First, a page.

That is to say that London’s Trader Vic’s outlet represents a commercial and pop-cultural development of the late-20th-century, and especially of the post-WWII boom years, when certain American brands were beginning to expand into Europe in the first expressions of what would become today’s now-familiar practice of global branding. As Nickson also pointed out, Trader Vic’s London branch was “an integral part of the design and American hospitality ethos [of] the first-ever international Hilton” hotel, which its parent company chose to open in the British capital.
In 1934, Victor J. Bergeron, Jr. (1902-1984) opened a small bar-restaurant called “Hinky Dink’s” across from his parents’ grocery store in Oakland, California. With the tropical character of its menu and décor, Bergeron’s eatery became popular and eventually turned into a franchise operation; it also changed its name to “Trader Vic’s” in honor of its founder. Its burgeoning success led to a partnership arrangement with Conrad Hilton’s eponymous Hilton hotel chain.
Bergeron and Hilton were two entrepreneurial pioneers who created not just a business partnership but also a close friendship. In the early years of the design development of the interior décor for the Trader Vic’s chain, emphasis was placed on featuring authentic items from the South Pacific islands the restaurants were meant to represent rather than using replicas. Bergeron forged lasting relationships with the artists with whom he worked to create his distinctive interiors, commissioning them to create pieces that would be displayed in his restaurants around the world. Bergeron, who was known as quite a character, claimed that he lost a leg to a shark. In fact, as a child he had undergone a medical amputation.
Trader Vic’s was an integral part of the architectural design for the London Hilton on Park Lane when construction on the project started in March 1960. Thus, today, with its displays of art and objects from the South Pacific and its originally commissioned artworks, none of which have been touched for many decades, Trader Vic’s London exists in a kind of natural state of preservation.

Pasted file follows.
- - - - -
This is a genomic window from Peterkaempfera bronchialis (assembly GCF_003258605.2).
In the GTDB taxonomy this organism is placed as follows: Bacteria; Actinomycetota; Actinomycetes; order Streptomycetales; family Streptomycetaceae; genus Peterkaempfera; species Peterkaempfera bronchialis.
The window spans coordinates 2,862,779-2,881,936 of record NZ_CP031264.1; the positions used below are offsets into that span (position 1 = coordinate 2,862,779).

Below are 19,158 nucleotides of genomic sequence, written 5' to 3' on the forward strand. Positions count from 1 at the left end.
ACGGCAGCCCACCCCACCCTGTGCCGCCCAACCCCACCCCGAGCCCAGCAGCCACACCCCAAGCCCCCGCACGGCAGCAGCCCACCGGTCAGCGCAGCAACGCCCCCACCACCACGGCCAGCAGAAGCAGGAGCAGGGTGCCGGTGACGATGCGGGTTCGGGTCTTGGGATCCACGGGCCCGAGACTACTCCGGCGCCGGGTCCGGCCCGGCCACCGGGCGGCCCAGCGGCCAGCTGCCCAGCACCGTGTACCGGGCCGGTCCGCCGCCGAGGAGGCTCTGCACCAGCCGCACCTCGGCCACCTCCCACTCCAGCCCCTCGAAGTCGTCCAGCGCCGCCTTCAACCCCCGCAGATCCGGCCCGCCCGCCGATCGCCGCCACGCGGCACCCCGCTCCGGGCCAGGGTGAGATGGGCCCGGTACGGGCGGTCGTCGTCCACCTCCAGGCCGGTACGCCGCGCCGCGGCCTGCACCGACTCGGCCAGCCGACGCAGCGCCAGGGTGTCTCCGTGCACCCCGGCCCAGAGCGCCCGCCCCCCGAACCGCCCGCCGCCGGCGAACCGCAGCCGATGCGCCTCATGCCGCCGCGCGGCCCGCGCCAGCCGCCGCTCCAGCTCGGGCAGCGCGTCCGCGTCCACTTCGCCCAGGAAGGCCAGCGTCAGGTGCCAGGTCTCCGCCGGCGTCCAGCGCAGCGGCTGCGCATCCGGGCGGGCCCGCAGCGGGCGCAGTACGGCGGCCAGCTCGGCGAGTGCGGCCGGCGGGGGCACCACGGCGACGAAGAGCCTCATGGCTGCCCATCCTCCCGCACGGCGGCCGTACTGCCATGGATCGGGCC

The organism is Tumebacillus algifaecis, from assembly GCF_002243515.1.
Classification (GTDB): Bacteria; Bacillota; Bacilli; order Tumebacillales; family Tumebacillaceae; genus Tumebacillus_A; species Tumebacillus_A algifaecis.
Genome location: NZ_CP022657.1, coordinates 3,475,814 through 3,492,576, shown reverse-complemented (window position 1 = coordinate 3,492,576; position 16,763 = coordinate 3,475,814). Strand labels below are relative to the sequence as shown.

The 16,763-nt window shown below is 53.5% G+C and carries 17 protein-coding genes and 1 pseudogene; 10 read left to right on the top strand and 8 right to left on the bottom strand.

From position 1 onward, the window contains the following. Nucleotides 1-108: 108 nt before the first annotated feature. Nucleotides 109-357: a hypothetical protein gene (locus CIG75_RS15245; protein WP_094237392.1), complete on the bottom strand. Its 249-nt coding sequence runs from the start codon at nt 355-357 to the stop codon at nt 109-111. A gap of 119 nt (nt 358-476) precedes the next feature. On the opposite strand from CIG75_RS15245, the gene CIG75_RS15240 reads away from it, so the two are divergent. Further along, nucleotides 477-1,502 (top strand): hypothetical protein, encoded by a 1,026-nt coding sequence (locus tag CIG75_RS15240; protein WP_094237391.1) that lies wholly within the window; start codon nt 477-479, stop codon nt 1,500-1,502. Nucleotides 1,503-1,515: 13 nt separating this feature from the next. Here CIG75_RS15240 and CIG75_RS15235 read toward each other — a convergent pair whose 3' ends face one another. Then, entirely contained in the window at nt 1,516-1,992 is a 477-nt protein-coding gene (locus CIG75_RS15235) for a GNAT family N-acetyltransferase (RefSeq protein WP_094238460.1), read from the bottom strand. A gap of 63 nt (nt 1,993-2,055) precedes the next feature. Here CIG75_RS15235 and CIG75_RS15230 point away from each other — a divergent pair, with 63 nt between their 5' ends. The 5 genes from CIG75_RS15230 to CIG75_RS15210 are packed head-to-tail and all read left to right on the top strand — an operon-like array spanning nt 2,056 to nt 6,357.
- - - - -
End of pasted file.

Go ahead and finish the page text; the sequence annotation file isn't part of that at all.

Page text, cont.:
It’s a large, walk-in time capsule from a mid-20th-century moment that has been entombed in the basement of a fine hotel. Its legions of tiki artifacts represent deities whose protective powers and goodwill are believed to be able to ward off evil spirits (and maybe even help with a nasty hangover).
Ahlo Leon, a Tahitian carver, made all of the tiki poles and large Marquesan statues — inspired by the traditional art of the Marquesas Islands — that became features of the interiors of Trader Vic’s outposts in such cities as Atlanta, Tokyo, Munich, and London. Barney West (1919-1981), a native of Seattle whose family moved to the Bay Area of northern California when he was young boy, was an American artist who, during World War II, joined the merchant marine and served on ships in the South Pacific. West, who also made original sculptural decorations for Trader Vic’s, learned carving techniques from Polynesian artisans.